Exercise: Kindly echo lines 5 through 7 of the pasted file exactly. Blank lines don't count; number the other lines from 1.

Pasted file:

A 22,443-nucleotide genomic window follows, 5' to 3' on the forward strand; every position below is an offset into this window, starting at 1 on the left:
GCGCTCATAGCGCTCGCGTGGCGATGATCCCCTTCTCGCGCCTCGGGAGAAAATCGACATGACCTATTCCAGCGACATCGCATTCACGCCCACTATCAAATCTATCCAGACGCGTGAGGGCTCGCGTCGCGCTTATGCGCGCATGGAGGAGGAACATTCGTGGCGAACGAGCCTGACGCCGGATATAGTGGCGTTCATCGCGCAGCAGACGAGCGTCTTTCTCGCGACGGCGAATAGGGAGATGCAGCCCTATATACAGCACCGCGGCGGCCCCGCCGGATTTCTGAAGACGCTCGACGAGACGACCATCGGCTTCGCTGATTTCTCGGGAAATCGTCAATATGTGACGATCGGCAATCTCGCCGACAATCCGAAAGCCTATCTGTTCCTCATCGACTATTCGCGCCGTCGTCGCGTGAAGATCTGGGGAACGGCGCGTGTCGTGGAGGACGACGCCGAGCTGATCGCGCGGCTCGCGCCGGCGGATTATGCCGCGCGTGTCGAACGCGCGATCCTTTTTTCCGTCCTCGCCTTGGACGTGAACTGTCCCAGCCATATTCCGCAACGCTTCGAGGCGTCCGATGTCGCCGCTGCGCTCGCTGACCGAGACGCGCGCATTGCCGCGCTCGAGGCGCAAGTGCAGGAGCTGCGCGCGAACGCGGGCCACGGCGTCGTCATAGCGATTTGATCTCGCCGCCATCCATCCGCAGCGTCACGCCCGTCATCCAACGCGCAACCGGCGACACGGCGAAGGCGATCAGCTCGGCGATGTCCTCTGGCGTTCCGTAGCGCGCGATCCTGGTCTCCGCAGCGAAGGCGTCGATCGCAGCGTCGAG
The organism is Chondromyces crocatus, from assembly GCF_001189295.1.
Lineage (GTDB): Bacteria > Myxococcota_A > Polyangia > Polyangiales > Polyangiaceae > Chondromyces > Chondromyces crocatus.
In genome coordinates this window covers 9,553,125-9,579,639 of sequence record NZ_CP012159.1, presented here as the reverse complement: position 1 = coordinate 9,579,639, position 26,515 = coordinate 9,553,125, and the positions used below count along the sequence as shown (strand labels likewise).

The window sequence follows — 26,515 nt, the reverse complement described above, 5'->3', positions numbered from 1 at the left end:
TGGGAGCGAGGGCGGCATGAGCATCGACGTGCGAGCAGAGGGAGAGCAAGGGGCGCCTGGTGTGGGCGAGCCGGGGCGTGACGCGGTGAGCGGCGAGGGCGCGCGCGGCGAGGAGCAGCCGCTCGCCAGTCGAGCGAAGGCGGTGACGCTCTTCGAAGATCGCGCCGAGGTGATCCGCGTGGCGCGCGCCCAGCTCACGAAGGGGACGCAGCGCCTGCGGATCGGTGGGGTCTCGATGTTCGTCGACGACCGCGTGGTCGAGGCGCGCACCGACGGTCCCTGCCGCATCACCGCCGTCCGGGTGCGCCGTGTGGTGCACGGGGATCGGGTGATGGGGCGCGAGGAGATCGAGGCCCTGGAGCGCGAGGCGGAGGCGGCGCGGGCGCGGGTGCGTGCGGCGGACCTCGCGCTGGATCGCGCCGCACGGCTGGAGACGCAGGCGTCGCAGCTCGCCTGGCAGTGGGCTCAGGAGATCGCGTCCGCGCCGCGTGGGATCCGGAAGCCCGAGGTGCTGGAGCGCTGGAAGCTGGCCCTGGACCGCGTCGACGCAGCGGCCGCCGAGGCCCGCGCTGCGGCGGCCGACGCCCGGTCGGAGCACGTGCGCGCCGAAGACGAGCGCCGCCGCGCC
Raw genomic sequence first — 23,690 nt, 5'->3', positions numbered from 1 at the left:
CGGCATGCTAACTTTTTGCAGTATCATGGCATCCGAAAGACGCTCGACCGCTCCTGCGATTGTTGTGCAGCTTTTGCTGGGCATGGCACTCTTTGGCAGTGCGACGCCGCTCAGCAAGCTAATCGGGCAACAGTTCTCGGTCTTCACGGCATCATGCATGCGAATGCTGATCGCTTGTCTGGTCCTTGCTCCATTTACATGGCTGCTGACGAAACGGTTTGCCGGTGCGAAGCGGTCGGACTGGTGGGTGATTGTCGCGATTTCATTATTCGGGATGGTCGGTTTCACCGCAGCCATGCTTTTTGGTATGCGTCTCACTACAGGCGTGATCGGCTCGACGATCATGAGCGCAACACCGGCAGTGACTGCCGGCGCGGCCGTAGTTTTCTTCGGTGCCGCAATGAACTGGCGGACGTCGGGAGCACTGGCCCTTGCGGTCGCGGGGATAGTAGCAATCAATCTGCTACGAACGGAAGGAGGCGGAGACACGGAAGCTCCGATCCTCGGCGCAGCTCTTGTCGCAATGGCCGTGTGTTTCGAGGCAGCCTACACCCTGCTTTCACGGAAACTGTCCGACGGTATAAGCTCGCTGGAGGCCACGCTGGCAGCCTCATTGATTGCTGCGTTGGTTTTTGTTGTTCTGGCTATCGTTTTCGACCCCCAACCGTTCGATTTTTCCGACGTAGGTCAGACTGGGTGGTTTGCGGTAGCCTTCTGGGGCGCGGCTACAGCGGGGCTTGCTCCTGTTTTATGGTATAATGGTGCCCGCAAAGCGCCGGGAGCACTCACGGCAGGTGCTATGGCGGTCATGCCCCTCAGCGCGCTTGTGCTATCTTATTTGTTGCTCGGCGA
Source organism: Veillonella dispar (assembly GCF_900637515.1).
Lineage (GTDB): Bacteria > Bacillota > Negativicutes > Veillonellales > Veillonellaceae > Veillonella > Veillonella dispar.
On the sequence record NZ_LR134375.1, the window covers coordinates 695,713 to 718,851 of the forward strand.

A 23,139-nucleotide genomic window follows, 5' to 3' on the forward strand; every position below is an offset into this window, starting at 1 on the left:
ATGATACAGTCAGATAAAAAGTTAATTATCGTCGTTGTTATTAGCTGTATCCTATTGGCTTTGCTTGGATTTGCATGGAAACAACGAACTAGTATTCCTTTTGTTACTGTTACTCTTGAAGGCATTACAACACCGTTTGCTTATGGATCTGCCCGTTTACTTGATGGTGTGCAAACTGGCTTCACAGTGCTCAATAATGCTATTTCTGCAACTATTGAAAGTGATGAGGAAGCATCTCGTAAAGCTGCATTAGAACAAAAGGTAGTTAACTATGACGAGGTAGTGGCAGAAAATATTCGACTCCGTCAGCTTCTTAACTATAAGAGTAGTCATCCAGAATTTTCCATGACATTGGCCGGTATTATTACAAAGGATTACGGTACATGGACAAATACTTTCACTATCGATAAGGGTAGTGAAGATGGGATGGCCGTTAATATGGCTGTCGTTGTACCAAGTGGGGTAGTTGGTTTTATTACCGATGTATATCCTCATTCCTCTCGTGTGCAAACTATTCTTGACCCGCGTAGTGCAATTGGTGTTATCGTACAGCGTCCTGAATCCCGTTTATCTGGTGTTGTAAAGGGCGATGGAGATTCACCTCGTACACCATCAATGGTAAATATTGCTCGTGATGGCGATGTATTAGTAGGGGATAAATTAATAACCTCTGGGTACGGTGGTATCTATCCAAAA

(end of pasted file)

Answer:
In genome coordinates this window covers 9,553,125-9,579,639 of sequence record NZ_CP012159.1, presented here as the reverse complement: position 1 = coordinate 9,579,639, position 26,515 = coordinate 9,553,125, and the positions used below count along the sequence as shown (strand labels likewise).

The window sequence follows — 26,515 nt, the reverse complement described above, 5'->3', positions numbered from 1 at the left end:
TGGGAGCGAGGGCGGCATGAGCATCGACGTGCGAGCAGAGGGAGAGCAAGGGGCGCCTGGTGTGGGCGAGCCGGGGCGTGACGCGGTGAGCGGCGAGGGCGCGCGCGGCGAGGAGCAGCCGCTCGCCAGTCGAGCGAAGGCGGTGACGCTCTTCGAAGATCGCGCCGAGGTGATCCGCGTGGCGCGCGCCCAGCTCACGAAGGGGACGCAGCGCCTGCGGATCGGTGGGGTCTCGATGTTCGTCGACGACCGCGTGGTCGAGGCGCGCACCGACGGTCCCTGCCGCATCACCGCCGTCCGGGTGCGCCGTGTGGTGCACGGGGATCGGGTGATGGGGCGCGAGGAGATCGAGGCCCTGGAGCGCGAGGCGGAGGCGGCGCGGGCGCGGGTGCGTGCGGCGGACCTCGCGCTGGATCGCGCCGCACGGCTGGAGACGCAGGCGTCGCAGCTCGCCTGGCAGTGGGCTCAGGAGATCGCGTCCGCGCCGCGTGGGATCCGGAAGCCCGAGGTGCTGGAGCGCTGGAAGCTGGCCCTGGACCGCGTCGACGCAGCGGCCGCCGAGGCCCGCGCTGCGGCGGCCGACGCCCGGTCGGAGCACGTGCGCGCCGAAGACGAGCGCCGCCGCGCC